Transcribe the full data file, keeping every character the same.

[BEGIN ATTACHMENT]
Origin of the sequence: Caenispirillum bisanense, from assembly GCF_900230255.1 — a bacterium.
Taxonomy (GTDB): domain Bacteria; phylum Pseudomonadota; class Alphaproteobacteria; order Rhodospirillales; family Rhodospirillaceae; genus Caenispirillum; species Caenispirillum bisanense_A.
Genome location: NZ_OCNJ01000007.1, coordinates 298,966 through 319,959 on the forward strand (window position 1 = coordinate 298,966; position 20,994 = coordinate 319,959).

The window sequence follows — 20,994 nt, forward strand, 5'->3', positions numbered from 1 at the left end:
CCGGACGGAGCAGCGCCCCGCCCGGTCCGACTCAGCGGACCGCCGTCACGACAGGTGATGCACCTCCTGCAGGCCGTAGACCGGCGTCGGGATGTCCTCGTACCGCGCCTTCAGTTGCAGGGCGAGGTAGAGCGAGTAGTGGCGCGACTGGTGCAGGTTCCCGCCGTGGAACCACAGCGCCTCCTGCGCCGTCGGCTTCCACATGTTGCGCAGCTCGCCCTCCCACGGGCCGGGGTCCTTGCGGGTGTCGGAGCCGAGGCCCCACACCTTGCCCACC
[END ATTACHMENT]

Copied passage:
Origin of the sequence: Caenispirillum bisanense, from assembly GCF_900230255.1 — a bacterium.
Taxonomy (GTDB): domain Bacteria; phylum Pseudomonadota; class Alphaproteobacteria; order Rhodospirillales; family Rhodospirillaceae; genus Caenispirillum; species Caenispirillum bisanense_A.
Genome location: NZ_OCNJ01000007.1, coordinates 298,966 through 319,959 on the forward strand (window position 1 = coordinate 298,966; position 20,994 = coordinate 319,959).

The window sequence follows — 20,994 nt, forward strand, 5'->3', positions numbered from 1 at the left end:
CCGGACGGAGCAGCGCCCCGCCCGGTCCGACTCAGCGGACCGCCGTCACGACAGGTGATGCACCTCCTGCAGGCCGTAGACCGGCGTCGGGATGTCCTCGTACCGCGCCTTCAGTTGCAGGGCGAGGTAGAGCGAGTAGTGGCGCGACTGGTGCAGGTTCCCGCCGTGGAACCACAGCGCCTCCTGCGCCGTCGGCTTCCACATGTTGCGCAGCTCGCCCTCCCACGGGCCGGGGTCCTTGCGGGTGTCGGAGCCGAGGCCCCACACCTTGCCCACC